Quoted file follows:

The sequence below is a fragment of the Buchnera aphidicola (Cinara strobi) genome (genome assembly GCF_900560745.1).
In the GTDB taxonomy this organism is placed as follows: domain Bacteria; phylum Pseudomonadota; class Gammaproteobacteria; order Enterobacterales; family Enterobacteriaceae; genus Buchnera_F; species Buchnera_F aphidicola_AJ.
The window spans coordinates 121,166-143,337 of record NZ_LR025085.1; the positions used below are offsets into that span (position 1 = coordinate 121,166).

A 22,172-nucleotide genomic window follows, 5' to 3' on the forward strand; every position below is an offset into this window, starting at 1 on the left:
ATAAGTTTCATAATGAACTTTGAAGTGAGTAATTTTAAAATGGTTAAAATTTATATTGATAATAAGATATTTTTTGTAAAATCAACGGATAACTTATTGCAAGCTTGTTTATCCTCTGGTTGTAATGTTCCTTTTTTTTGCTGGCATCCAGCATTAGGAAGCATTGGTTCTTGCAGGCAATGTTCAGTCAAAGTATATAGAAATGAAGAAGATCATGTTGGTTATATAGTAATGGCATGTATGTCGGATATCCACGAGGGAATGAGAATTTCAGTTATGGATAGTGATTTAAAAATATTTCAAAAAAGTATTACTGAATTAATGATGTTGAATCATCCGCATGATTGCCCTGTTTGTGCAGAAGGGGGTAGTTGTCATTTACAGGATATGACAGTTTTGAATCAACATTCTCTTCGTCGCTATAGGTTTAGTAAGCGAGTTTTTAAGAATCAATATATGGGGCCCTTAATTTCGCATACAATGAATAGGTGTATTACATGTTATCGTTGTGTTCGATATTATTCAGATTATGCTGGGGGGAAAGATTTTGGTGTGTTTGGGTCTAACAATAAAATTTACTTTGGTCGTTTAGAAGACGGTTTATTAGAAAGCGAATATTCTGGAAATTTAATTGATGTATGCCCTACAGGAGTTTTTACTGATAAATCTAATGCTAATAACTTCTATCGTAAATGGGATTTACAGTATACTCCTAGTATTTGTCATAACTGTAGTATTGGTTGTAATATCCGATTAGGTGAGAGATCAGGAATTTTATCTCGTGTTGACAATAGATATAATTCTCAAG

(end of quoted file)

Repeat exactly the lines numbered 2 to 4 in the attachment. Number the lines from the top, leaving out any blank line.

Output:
In the GTDB taxonomy this organism is placed as follows: domain Bacteria; phylum Pseudomonadota; class Gammaproteobacteria; order Enterobacterales; family Enterobacteriaceae; genus Buchnera_F; species Buchnera_F aphidicola_AJ.
The window spans coordinates 121,166-143,337 of record NZ_LR025085.1; the positions used below are offsets into that span (position 1 = coordinate 121,166).

A 22,172-nucleotide genomic window follows, 5' to 3' on the forward strand; every position below is an offset into this window, starting at 1 on the left: